The Negroes are the only people that seem to pay any attention to the various uses that the wild vegetables may be put to. For example, I have sent you a paper of their vegetable pins* made from the prickly pear, also molds for buttons made from the calabash [a type of squash], which likewise serves to hold their victuals. The allowance for a Negro is a quart of Indian corn pr day (an infant has the same allowance with its parents as soon as born), and a little piece of land which they cultivate much better than their Master. There they rear hogs and poultry, sow calabashes, &c and are better provided for in every thing than the poorer white people with us. They steal whatever they can come at, and even intercept the cows and milk them. They are indeed the constant plague of their tyrants, whose severity or mildness is equally regarded by them in these Matters.

*Clothing was generally pinned together rather than sewn allowing for variety: sleeves were attached to a bodice with straight pins, for example. (See this post for more information.) As safety pins had not been invented, baby diapers were also held together with pins. Metal pins were typically used but these were expensive and also in short supply as American boycotts of British products took effect. Substitutes were sought, hence Shaw’s reference.

The excerpt can be found on page 139 of In the Words of Women.

posted January 18th, 2016 by Janet, comments (0), CATEGORIES: Clothes,Farming,Food,North Carolina,Schaw, Janet,Slaves/slavery

“Pleased, on reflection, to have made this journey”

Henrietta and Robert Liston spent a week in Charleston before beginning the return trek to Philadelphia. (See previous posts here, here, and here). Heading for Camden, South Carolina, they now found it necessary to use the letters of introduction more frequently. Mrs. Liston noted rice and indigo plantations but commented, “Cotton seems in some measure to have succeeded to Indigo, in this part of the Country. The process of Cotton requiring fewer hands, & being less prejudicial to health, & at present, even a more profitable produce.” One night they stayed with Colonel Johann Senf*,

a native of Germany & the superintendent of a Canal, the most considerable work of that kind yet attempted, in America; it is intended to join the Santee river to the Coopers river. . . . we found Col. Sinf [sic] & his Wife [Johanna van Berckel] living on a pretty little Spot, created & Beautified by themselves, it was laid out with peculiar neatness & Taste.

As they traveled north, the roads became worse as did the weather. In the region of the Catawba River, South Carolina, the Listons visited elders of the Catawba Nation**:

The Colonel & a few of the older Men spoke a little bad English, He apologized for the smallness of their numbers saying, the Young Men had not yet come in from hunting. We had, indeed, met some of them selling their Deerskins a hundred miles to the South. On the Colonels fire stood a pot, & there was a hoecake on the hearth; I asked what was in the Pot; he said Deerflesh for breakfast, but did not offer us any.

The travelers had to deal with bad roads, rainy and cold weather, a near drowning in a swollen stream, a sick servant and a “doctor” who also was the local parson and schoolmaster. By the time they crossed the Roanoke River in Virginia, one of the horses was lame and had an eye infection. It is no wonder that once the Listons arrived in Richmond, Virginia, “we were obliged to take places in the Mail Coach, The only mode of conveyance to be found for love or money.”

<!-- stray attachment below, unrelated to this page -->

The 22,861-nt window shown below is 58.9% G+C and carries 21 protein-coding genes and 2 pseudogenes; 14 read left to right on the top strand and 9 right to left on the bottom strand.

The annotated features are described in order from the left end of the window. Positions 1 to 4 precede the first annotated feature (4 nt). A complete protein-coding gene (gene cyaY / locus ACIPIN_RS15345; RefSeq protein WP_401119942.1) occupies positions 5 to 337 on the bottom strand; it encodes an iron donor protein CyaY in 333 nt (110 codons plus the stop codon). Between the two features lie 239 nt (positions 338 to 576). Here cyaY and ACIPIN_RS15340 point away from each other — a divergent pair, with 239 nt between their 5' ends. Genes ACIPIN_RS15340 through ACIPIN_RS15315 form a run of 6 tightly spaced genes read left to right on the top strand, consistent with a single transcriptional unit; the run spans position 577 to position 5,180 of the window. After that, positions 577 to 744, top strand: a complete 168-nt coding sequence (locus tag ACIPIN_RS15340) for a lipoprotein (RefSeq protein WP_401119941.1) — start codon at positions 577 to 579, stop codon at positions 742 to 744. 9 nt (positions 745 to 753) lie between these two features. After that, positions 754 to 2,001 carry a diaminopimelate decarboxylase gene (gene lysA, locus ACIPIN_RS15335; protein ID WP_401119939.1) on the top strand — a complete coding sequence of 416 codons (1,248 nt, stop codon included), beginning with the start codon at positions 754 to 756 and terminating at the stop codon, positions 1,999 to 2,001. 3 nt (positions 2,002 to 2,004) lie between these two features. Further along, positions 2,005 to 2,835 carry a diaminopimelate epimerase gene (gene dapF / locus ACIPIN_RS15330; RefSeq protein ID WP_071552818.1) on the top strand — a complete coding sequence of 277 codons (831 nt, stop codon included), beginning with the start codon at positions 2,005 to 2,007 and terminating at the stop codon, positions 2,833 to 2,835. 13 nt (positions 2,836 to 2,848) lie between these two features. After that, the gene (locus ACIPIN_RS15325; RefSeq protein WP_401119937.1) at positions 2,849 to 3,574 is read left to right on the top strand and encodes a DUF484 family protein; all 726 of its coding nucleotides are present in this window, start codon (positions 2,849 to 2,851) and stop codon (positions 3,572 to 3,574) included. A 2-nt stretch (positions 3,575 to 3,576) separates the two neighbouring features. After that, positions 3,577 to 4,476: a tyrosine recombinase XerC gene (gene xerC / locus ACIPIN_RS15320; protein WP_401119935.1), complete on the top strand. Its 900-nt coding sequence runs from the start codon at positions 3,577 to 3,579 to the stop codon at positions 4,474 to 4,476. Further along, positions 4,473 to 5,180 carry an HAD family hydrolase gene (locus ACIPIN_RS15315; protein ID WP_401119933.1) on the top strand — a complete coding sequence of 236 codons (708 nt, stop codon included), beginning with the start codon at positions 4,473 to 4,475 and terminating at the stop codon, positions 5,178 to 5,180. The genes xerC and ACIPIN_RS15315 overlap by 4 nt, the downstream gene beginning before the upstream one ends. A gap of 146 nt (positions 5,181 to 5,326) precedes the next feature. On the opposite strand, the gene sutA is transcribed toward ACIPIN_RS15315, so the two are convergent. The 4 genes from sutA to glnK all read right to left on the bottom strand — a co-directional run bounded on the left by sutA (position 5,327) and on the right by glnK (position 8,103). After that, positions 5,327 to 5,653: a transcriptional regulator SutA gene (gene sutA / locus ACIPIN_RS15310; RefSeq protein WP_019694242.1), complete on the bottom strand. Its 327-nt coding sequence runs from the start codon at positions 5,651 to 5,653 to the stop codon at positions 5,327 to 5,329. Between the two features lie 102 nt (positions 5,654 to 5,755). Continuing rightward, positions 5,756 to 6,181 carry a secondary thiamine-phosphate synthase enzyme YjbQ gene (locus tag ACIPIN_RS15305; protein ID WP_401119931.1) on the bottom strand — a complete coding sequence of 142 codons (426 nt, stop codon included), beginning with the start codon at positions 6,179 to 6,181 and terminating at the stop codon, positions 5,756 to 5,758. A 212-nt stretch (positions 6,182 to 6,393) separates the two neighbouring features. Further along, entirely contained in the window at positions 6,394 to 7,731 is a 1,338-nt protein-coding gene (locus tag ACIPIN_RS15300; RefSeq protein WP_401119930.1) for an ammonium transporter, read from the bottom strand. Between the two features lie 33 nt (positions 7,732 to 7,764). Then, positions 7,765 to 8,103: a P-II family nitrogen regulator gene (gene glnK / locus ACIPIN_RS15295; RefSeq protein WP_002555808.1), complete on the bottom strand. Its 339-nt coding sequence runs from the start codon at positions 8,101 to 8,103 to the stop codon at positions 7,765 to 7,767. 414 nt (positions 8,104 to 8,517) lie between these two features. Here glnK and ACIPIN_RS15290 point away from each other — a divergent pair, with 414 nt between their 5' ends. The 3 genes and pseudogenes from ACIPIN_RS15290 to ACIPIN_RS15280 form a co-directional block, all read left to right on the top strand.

Seven days later on 7 February, 1798, they arrived home in Philadelphia, having been on the road for just over three months. Once again safely ensconced by her fireside, Mrs. Liston wrote, “Pleased, on reflection, to have made this journey, but feeling that few things could tempt me to repeat it.”

————————————————————————————————————

* Johann (John) Senf (c. 1740-1806), engineer of the Santee Canal, begun in 1793 and opened in 1800.
** The Catawba Nation was confined to a region of 15 square miles around Catawba River, their numbers decimated by small pox and wars with the Cherokee Nation.

————————————————————————————————————

Nonetheless, over the next three years, Henrietta and Robert Liston continued to explore the East Coast as far north as Quebec, and Portland, Maine. Mrs. Liston’s Journals show her to be an intelligent and discerning guide to the country and people of the United States. Her openness to new experiences, her adventurous spirit, and the zest of her language will certainly delight all readers.

Excerpts are taken from “1797. Tour to the Southern States—Virginia, North & South Carolina” in The Travel Journals of Henrietta Marchant Liston: North America and Lower Canada, 1796-1800, published in hardcover and eBook. The illustration is of the ruins of the Santee Canal.

posted December 15th, 2014 by Louise, comments (0), CATEGORIES: Farming,Liston, Henrietta Marchant,Philadelphia,The South,Travel

“I love a Garden and a book”

In 1745, when Eliza Lucas was twenty-three, she married Charles Pinckney of Charleston. They lived for a time in England where Pinckney served as a colonial agent. In 1758 they returned to South Carolina, where one month later Charles died of malaria. Once more it fell to Eliza to manage the family plantations. Her two sons remained in school in England; her daughter was with her. It became quickly apparent that the plantations were in financial difficulty: there had been a severe drought and the overseers were found to be incompetent or dishonest. She found a new overseer and wrote to a family friend in England in 1760 that “if it please God to prosper us and grant good Seasons, I hope to clear all next year.” She continued: